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Tips for rolling over your retirement plan

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Changing careers? Retiring? Besides experience, one of the most important things you may take with you is your previous employer’s retirement plan assets. Before you make that decision, there are a few options to consider:

  • Keeping some or all of your assets in your former employer’s plan, if permitted;
  • Rolling over the assets to your new employer’s plan, if one is available and rollovers are permitted;
  • Rolling over your plan assets to an IRA; or
  • Cashing out the account value.

There are pros and cons to each of those choices, depending on your unique financial needs and retirement plans. Be sure to consult with your previous plan administrator, your new employer’s plan administrator (if applicable) and tax or legal professionals to address your questions about the asset transfer options and the tax consequences of each choice.

So what are the differences between employer plan(s) and rollover IRAs for you to take into consideration? Here are some of the factors that may be relevant to your specific needs:

retirement plan rollover

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Investment Options:

  • Rollover IRA — often enables an investor to select from a broader range of investment options
  • Employer-sponsored retirement plan – smaller range of investment options, but more options in other areas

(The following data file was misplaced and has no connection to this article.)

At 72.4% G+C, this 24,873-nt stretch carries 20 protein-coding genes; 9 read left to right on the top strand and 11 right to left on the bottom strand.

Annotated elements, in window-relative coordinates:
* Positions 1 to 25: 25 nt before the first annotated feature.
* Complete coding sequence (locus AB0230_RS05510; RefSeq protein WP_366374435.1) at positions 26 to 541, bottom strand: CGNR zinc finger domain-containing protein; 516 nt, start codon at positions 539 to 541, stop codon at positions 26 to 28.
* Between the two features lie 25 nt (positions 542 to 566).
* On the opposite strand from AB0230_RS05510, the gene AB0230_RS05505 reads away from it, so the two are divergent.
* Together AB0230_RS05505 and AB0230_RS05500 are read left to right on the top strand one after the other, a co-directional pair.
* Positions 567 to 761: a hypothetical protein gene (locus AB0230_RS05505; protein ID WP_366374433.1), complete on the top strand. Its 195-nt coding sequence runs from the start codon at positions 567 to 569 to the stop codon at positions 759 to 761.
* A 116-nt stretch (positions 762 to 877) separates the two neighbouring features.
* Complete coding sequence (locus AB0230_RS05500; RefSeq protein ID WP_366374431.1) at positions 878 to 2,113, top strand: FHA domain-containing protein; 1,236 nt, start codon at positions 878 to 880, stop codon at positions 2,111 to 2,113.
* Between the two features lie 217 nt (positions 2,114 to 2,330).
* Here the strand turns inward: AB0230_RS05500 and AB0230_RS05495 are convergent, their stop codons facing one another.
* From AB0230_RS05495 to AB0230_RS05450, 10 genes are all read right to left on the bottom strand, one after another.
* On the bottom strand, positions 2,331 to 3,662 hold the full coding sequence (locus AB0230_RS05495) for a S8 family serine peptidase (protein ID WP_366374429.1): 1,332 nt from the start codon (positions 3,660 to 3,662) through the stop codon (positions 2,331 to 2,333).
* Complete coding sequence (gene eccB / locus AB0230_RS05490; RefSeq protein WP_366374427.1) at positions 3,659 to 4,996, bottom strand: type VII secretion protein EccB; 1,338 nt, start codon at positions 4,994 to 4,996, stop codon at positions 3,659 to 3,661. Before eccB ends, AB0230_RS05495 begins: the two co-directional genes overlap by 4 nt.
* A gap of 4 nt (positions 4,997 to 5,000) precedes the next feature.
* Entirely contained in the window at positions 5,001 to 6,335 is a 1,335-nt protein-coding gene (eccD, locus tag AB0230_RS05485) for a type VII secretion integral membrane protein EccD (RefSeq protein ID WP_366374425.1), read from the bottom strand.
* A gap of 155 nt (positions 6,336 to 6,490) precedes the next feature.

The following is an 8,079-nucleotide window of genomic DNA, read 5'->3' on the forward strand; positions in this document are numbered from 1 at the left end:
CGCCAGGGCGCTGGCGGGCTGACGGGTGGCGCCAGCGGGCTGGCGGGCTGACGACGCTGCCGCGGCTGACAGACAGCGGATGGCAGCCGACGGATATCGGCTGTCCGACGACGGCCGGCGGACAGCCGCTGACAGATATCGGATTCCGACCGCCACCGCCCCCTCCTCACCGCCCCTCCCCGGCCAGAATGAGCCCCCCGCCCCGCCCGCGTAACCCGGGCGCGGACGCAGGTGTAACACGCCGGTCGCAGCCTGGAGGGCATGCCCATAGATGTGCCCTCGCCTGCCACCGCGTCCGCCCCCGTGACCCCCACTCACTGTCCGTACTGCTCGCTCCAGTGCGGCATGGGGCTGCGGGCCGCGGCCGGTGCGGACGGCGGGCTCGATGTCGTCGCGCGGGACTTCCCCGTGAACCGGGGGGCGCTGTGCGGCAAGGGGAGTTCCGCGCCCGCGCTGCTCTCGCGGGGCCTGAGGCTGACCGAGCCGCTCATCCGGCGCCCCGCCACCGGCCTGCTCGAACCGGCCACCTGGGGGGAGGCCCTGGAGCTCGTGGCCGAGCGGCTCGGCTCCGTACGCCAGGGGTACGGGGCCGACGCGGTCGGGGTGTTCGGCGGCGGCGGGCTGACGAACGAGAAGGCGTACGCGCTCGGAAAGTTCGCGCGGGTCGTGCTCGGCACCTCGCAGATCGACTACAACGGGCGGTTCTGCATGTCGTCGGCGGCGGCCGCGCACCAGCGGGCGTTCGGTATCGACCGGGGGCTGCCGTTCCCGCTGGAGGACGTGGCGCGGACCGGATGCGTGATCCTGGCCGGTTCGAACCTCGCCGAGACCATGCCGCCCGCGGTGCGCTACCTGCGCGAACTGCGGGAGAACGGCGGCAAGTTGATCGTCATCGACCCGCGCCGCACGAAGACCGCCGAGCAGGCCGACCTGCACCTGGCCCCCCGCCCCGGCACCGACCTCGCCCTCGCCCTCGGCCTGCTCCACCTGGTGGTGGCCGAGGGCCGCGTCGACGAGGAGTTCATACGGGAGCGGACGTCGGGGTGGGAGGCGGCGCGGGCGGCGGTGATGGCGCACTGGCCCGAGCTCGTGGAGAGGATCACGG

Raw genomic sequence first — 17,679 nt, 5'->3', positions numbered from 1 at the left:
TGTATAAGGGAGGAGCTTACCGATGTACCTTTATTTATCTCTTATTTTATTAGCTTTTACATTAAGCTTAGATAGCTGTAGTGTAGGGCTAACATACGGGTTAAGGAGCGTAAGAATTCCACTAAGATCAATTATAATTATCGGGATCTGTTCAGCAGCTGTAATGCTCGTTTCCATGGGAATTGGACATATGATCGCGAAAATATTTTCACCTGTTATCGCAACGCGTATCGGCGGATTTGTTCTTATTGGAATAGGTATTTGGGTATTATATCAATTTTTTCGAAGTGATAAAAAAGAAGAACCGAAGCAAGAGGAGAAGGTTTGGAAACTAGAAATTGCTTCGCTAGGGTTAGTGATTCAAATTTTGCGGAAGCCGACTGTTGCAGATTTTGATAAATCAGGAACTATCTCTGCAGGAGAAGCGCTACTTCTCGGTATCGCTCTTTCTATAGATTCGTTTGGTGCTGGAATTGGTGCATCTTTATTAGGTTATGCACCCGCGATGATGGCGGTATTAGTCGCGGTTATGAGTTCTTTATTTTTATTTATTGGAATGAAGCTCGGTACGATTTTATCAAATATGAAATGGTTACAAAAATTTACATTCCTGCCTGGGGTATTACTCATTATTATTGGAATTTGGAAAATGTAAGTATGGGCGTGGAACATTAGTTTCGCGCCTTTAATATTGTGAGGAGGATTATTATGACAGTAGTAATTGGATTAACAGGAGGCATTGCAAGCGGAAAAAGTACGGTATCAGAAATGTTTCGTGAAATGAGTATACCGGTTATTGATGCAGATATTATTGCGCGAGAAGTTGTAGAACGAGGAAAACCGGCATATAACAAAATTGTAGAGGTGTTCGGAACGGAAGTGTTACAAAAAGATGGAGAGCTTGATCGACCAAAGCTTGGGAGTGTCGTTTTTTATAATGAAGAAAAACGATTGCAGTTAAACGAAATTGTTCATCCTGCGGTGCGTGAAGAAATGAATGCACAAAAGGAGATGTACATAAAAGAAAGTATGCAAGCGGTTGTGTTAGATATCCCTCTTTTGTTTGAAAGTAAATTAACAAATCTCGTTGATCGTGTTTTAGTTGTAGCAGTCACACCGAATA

You’ll need to ask how satisfied you are with the options available under your current or prospective plan in comparison with an IRA’s array of investments. Evaluate and compare investment options for each of the following:

  • Your previous employer-sponsored plan
  • Your new or current employer-sponsored plan, if applicable
  • Rollover IRA

Fees and Expenses:

Both employer-sponsored retirement plans and rollover IRAs typically involve:

  • investment-related expenses, including:
    • Sales loads, commissions, 12b-1 fees, investment advisory fees and other expenses of any mutual funds in which assets are invested
    • Commissions and some of these fees may be paid to the broker-dealer or advisor (such as UMB Financial Services, Inc.) who helps open and service the rollover IRA.
  • plan or account fees, including:
    • Plan administrative fees (e.g., record keeping, compliance, trustee fees) and fees for services such as access to a customer service representative. In some cases, employers pay for some or all of the plan’s administrative expenses. Evaluate and compare each of the following:
        • Investment-related expenses and plan fees at your previous employer-sponsored plan
        • Investment-related expenses and plan fees at your new or current employer-sponsored plan, if applicable
        • Investment-related expenses and account fees associated with a rollover IRA

Services:

Different levels of service may be available under each transfer option. Some employer-sponsored plans, for example, provide access to investment advice, planning tools, telephone help lines, educational materials and workshops. Similarly, IRA providers offer different levels of service, which may include online, discount or full brokerage services, investment advice and retirement and distribution planning. It is important to evaluate and compare the services available through each of the following retirement vehicles:

  • Your previous employer-sponsored plan
  • Your new or current employer-sponsored plan, if applicable
    • A  rollover IRA

Penalty-Free Withdrawals: